Dry Fruit Ladoo Or Granola Bar – Wellavo Wellness

Dry Fruit Ladoo Or Granola Bar – URLife Wellness Platform

Prep time

20 Min



Approx. Cost INR 200

Serves 5

Cooking Time 20 Min

Oats: ½ cup

Pumpkin seeds: 3 tbsp

Flax seeds: 3 tbsp

Almonds: 3 tbsp

Dates: ¼ cup


Step 1 :

In a pan, roast the seeds and nuts and keep them aside to cool down.

Step 2 :

Grind dates until it becomes a paste.

Step 3 :

Add oats, seeds and nuts to the paste and mix well. Shape them into a ladoo or flatten the mixture in a plate and cut them into bars.

Bliss Ladoos: The Luteal Stage (15-28 Days Of Menstrual Cycle) 

In a pan, slow roast/cook the seeds only until they start to release their natural oils. Wait for the seeds to cool down before you grind them into a fine powder.

Step 2: In a mixing bowl, add the seed powder and the rest of the ingredients.

Step 3: Mix everything well and roll the mixture into 14-15 equally-sized balls just like ladoos. You can store them in an airtight container and eat one treat everyday as suggested.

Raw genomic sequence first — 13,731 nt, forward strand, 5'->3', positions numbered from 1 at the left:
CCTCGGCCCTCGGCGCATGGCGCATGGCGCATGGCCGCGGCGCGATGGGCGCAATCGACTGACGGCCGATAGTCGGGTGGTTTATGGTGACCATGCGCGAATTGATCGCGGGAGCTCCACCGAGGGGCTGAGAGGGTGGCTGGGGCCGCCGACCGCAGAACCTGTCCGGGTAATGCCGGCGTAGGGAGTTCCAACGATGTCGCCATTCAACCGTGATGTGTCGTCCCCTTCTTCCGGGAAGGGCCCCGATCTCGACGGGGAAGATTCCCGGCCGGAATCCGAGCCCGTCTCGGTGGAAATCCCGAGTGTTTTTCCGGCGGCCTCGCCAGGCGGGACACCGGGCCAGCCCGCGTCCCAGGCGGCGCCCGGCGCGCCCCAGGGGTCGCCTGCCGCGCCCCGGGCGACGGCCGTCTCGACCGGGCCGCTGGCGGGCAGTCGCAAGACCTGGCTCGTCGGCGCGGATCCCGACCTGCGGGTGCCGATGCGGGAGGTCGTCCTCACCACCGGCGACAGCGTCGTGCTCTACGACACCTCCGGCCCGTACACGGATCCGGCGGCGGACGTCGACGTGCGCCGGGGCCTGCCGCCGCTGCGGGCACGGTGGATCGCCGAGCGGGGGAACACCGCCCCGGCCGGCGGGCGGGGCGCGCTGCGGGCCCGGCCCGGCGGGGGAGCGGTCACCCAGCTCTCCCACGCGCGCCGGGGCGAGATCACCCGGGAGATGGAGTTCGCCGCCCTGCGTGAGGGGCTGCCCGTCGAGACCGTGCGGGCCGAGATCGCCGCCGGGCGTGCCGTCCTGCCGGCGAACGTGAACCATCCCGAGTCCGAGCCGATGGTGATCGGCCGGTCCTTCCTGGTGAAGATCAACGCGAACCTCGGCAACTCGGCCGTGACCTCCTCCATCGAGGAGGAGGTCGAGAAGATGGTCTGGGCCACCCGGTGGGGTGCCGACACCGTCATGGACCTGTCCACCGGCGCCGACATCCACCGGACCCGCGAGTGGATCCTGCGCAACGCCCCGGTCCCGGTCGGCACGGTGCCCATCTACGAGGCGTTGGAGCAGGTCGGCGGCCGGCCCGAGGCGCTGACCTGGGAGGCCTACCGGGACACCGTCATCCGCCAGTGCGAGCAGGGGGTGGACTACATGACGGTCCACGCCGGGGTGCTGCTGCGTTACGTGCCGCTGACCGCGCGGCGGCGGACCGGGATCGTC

Aids in cramps and spasms
The magnesium present in the sunflower seeds and sesame helps relax the blood vessels. The calcium in the body bonds with other compounds and results in blood vessel contractions. The usual muscle spasms and cramps are a signal to you that your magnesium levels in your body are low.

Building blocks of UR body
Sesame seeds are rich in vitamin B. The various versions of this vitamin helps in body metabolism, digestion, increase blood level, and more. If this vitamin is absent from the body, we are susceptible to health issues like anaemia, muscle weakness, muscle coordination, mouth ulcers and poor absorption of nutrients.